On appeal, defendant contends: (1) defendant's motion to quash arrest and suppress statements should have been granted; (2) the State racially discriminated in its use of peremptory challenges; and (3) the codefendant's statement, implicating defendant, should not have been allowed into evidence.
The first issue we consider is whether or not defendant's motion to quash his arrest and subsequent statements should have beengranted. On April 30, 1986, defendant Aaron Patterson implicated Eric Caine in the Sanchez murders. Detective Pienta testified that Patterson confessed that he and defendant planned to rob the Sanchez home for guns and money. Although Patterson admitted that he had stabbed both husband and wife, this was the first time that defendant's name had surfaced in the investigation. Patterson told them that defendant needed guns and that he knew how to get into the Sanchez home.
Defendant's mother, Laura Rene Johnson, testified that on April 30, 1986, she was living at 9219 South Brandon in Chicago and on that day defendant was visiting her. When she arrived home that evening, Sergeant Wilson, with whom she was acquainted, was waiting outside the house and he informed her that her son was in a lot of trouble. Wilson explained that defendant would not open the apartment door. Upon entry, Sergeant Wilson grabbed defendant by the arm and pants and told him he had been implicated in a murder scheme. Johnson testified that four other officers came up stairs and "tried to hurt" defendant and they began punching him.
After arrival at the station, defendant was questioned by detectives Pienta and Marley, both of whom testified that defendant was never kicked or struck in the head nor was he promised he would not be charged if he confessed. Detective Madigan also testified that, after advising defendant of his Miranda rights, he had a 45 minute conversation with defendant and that he was also present for the court reported statement taken by the assistant State's Attorney. Madigan stated that no one struck defendant in the head or kicked him. Moreover, no promises were made as part of a plea bargaining agreement.
The trial court specifically found that an arrest of defendant took place at his mother's home. Probable cause exists for an arrest when the totality of the facts and circumstances known to the officers is such that a reasonably prudent person would believe that the suspect is committing or has committed a crime. ( People v. Montgomery (1986), 112 Ill. 2d 517, 494 N.E.2d 475.) Where probable cause is based upon an informant's tip, the informant's veracity, reliability and basis of knowledge are determinative. ( People v. Halmon (1992), 225 Ill. App. 3d 259, 587 N.E.2d 1182.) Although an accomplice's statements may provide a basis for probable cause, the test is whether they provide sufficient information and reliability such that a reasonably prudent person, having the knowledge possessed by the officer at the time of his arrest would believe the defendant committed the offense. People v. Shelby (1991), 221 Ill. App. 3d 1028, 582 N.E.2d 1281.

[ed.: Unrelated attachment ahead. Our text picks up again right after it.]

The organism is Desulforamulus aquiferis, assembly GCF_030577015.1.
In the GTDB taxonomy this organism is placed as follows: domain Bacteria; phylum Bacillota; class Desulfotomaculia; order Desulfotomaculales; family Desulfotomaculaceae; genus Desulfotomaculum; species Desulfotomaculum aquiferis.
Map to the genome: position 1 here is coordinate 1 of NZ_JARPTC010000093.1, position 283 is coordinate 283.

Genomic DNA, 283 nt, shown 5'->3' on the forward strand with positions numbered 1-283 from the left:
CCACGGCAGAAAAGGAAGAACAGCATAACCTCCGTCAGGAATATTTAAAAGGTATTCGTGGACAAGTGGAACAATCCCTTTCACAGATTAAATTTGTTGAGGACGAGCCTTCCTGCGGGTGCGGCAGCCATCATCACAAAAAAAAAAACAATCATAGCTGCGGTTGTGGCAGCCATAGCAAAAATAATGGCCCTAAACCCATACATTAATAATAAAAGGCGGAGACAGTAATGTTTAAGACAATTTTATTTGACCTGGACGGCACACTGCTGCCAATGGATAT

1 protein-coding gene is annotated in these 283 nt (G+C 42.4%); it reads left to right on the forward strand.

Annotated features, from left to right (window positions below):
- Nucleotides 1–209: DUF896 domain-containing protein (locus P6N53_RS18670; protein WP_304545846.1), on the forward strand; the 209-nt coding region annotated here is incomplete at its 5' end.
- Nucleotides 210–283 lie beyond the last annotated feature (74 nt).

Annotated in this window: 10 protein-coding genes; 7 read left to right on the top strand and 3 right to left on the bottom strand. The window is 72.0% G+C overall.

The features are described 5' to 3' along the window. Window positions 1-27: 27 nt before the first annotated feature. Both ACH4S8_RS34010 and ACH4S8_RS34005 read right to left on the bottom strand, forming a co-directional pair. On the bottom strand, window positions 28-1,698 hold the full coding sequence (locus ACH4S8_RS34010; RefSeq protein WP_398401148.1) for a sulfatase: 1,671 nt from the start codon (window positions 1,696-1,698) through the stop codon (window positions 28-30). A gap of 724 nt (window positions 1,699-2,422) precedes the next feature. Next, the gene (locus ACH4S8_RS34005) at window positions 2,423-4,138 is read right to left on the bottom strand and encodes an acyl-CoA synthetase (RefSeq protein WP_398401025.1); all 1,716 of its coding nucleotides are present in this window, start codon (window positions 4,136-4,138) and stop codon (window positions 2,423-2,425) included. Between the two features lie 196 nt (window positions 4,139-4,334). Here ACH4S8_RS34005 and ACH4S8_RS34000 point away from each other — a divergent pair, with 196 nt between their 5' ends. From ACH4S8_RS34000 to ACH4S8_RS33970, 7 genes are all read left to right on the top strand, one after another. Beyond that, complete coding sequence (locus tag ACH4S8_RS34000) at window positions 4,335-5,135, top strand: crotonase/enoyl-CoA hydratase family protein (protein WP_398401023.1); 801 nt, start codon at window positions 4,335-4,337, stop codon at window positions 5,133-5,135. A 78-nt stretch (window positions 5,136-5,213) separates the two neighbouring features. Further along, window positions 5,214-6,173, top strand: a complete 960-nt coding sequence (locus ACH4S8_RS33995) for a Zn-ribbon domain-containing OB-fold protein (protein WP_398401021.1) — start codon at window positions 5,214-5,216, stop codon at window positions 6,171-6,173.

The finding of probable cause by the trial court will not be overturned on review unless we find it to be manifestly erroneous. ( People v. Bell (1981), 96 Ill. App. 3d 857, 421 N.E.2d 1351.) In this case, probable cause may further be established by an accomplice where a statement is made against the person's penal interest or it corroborates what the police already know. ( People v. James (1987), 118 Ill. 2d 214, 514 N.E.2d 998.) In James, as in the instant case, the defendant Meeks was implicated in the crime by his accomplice, who confessed and gave specific details of the actions of both parties. Meeks later signed a written confession.
Detective Pienta learned from Aaron Patterson that defendant needed guns and he knew a way to get into the Sanchez home. Patterson also detailed how he stabbed Mr. and Mrs. Sanchez and how they fled the scene. Patterson had already admitted to a double homicide and given the totality of the circumstances, we find that a reasonably prudent person in Sergeant Wilson's position would have possessed probable cause to arrest defendant at his mother's home. Because we find defendant's arrest was not illegal, we need not consider whether defendant's subsequent statement need be suppressed as made pursuant to an illegal arrest.